Help with LiFePO4 battery problems

I own a Huasha HS50QT7 electric scooter with a 1.5kW motor. It was powered by 4 Greensaver 12 v 38ah Silicon Lead acid batteries connected in series, with a household circuit breaker in circuit. The range was poor as two of the four batteries are shot, so I inquired with many manufacturers and bought a 48V 30ah LiFePO4 battery and charger from yxmzone. This was the largest capacity, at the time, that would fit in the battery bay (with a club hammer and cold chisel).

On connecting the charger, it blew up, I did return for repair but bit was not collected and came back again. The battery was charged to 48 v when I fitted it, and as it had a BMS, I removed the Circuit breaker. I got a new charger from VPower and on charging it dropped to -4.5V. The polarity was wrongly connected as it had been with the charger. I fixed that and charged to 52 v and it ran OK. After an MOT, it stopped on the way home and will not charge above 48v since and just runs the scooter.

The question is whether it is the BMS or have some of the 3.2V cells been damaged. I have a multimeter and am ready to remove the duck tape wrapping the battery. So I do not completely wreck it, any advice on how to proceed would be appreciated. Otherwise a one year old LiFePO4 battery will be consigned to waste.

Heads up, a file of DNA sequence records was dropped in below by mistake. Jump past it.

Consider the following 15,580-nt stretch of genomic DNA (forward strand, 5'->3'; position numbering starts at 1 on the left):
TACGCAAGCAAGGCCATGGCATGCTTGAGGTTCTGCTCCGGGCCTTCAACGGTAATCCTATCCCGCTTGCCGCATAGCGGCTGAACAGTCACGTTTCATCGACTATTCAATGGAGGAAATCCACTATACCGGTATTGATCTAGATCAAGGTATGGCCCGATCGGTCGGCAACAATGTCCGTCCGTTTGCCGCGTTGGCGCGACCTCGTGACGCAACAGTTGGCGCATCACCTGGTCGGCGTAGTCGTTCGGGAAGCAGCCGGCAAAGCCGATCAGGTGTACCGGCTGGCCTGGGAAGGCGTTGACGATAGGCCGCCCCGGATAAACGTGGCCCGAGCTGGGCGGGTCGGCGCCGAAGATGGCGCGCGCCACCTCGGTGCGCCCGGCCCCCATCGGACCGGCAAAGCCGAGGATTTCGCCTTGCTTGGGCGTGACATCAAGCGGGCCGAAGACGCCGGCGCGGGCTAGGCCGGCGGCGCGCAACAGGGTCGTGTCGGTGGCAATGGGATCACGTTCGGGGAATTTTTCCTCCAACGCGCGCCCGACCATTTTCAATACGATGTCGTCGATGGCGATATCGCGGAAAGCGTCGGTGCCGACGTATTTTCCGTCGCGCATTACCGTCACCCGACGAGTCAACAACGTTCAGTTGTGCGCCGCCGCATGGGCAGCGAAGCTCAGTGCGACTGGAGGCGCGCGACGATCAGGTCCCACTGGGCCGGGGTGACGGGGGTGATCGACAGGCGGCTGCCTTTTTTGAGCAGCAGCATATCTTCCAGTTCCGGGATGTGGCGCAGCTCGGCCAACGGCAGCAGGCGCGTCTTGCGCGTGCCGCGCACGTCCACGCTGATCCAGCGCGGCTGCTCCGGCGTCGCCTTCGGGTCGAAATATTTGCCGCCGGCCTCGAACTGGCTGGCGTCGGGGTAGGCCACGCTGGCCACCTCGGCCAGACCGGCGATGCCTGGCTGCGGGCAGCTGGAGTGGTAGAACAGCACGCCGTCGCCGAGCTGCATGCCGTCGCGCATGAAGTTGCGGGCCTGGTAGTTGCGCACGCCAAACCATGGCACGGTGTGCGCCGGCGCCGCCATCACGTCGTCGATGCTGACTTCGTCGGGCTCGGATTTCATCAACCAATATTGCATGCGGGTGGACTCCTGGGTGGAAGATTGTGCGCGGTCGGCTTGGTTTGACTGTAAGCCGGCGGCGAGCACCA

Leckyman, I have done a new exciting project not posted here involving a Ford Ranger with a AC system and opperating at top voltage of 385 volts with 104 100 amphr High Power LifePo4 batteries.
What you need to do is to be able to take readings of the batteries while driving the scooter and also while charging to tell what the BMS is doing. My suggestion is to hook a wire to a gauge on each battery (Scooter Supply on ebay has cheap ones) it will tell you what the cell is doing under a load, and if it goes below the safe discharge voltage while under a load, also if it flies out of control while charging. it only takes one bad cell to make it not run right. My guess is at least one of the cells is damaged. Re post the results.
On my truck I can acess the SOC (state of Charge) on each set of four batteries for temperature and I have a interface on a can bus that takes readings on each battery for voltage and controlls the charger to turn it off when a cell reaches maximum charge and a alarm for undervoltage, Theese settings are set so as to go off before the cell reaches minimum voltage (while driving down the road) and Maximum (while charging)
I hope this helps.

Bob, new dawn, as in the dawning of a new era